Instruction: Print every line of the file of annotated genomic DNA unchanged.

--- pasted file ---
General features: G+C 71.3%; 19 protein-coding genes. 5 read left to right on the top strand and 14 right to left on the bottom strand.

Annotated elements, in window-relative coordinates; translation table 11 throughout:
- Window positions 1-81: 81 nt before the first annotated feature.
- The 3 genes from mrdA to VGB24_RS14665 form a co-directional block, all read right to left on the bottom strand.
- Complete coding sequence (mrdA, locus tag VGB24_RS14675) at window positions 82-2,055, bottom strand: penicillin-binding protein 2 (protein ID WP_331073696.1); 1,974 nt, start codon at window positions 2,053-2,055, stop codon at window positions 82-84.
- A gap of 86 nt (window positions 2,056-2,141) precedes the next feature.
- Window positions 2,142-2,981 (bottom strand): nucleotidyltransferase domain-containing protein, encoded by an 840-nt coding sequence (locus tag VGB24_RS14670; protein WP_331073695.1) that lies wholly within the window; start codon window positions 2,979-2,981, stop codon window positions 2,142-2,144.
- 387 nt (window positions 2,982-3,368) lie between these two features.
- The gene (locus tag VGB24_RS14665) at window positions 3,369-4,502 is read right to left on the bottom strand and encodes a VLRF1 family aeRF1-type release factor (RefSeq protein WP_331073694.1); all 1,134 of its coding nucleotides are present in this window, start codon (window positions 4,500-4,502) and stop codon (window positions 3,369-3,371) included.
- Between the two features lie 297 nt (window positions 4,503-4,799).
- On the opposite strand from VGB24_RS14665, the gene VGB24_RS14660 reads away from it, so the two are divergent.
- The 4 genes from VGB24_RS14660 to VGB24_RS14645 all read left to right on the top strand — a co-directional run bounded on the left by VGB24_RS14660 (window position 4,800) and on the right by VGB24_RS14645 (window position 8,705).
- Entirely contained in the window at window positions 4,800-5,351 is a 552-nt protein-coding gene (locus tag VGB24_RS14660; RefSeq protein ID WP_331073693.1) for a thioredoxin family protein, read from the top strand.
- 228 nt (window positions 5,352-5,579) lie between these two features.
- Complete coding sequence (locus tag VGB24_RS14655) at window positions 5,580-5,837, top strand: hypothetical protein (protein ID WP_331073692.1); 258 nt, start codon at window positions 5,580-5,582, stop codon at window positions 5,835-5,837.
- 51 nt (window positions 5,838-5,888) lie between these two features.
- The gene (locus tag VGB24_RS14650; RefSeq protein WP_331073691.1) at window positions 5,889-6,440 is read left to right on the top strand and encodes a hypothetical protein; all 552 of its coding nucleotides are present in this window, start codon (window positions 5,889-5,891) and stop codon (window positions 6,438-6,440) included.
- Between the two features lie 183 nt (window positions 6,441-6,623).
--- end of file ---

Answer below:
General features: G+C 71.3%; 19 protein-coding genes. 5 read left to right on the top strand and 14 right to left on the bottom strand.

Annotated elements, in window-relative coordinates; translation table 11 throughout:
- Window positions 1-81: 81 nt before the first annotated feature.
- The 3 genes from mrdA to VGB24_RS14665 form a co-directional block, all read right to left on the bottom strand.
- Complete coding sequence (mrdA, locus tag VGB24_RS14675) at window positions 82-2,055, bottom strand: penicillin-binding protein 2 (protein ID WP_331073696.1); 1,974 nt, start codon at window positions 2,053-2,055, stop codon at window positions 82-84.
- A gap of 86 nt (window positions 2,056-2,141) precedes the next feature.
- Window positions 2,142-2,981 (bottom strand): nucleotidyltransferase domain-containing protein, encoded by an 840-nt coding sequence (locus tag VGB24_RS14670; protein WP_331073695.1) that lies wholly within the window; start codon window positions 2,979-2,981, stop codon window positions 2,142-2,144.
- 387 nt (window positions 2,982-3,368) lie between these two features.
- The gene (locus tag VGB24_RS14665) at window positions 3,369-4,502 is read right to left on the bottom strand and encodes a VLRF1 family aeRF1-type release factor (RefSeq protein WP_331073694.1); all 1,134 of its coding nucleotides are present in this window, start codon (window positions 4,500-4,502) and stop codon (window positions 3,369-3,371) included.
- Between the two features lie 297 nt (window positions 4,503-4,799).
- On the opposite strand from VGB24_RS14665, the gene VGB24_RS14660 reads away from it, so the two are divergent.
- The 4 genes from VGB24_RS14660 to VGB24_RS14645 all read left to right on the top strand — a co-directional run bounded on the left by VGB24_RS14660 (window position 4,800) and on the right by VGB24_RS14645 (window position 8,705).
- Entirely contained in the window at window positions 4,800-5,351 is a 552-nt protein-coding gene (locus tag VGB24_RS14660; RefSeq protein ID WP_331073693.1) for a thioredoxin family protein, read from the top strand.
- 228 nt (window positions 5,352-5,579) lie between these two features.
- Complete coding sequence (locus tag VGB24_RS14655) at window positions 5,580-5,837, top strand: hypothetical protein (protein ID WP_331073692.1); 258 nt, start codon at window positions 5,580-5,582, stop codon at window positions 5,835-5,837.
- 51 nt (window positions 5,838-5,888) lie between these two features.
- The gene (locus tag VGB24_RS14650; RefSeq protein WP_331073691.1) at window positions 5,889-6,440 is read left to right on the top strand and encodes a hypothetical protein; all 552 of its coding nucleotides are present in this window, start codon (window positions 5,889-5,891) and stop codon (window positions 6,438-6,440) included.
- Between the two features lie 183 nt (window positions 6,441-6,623).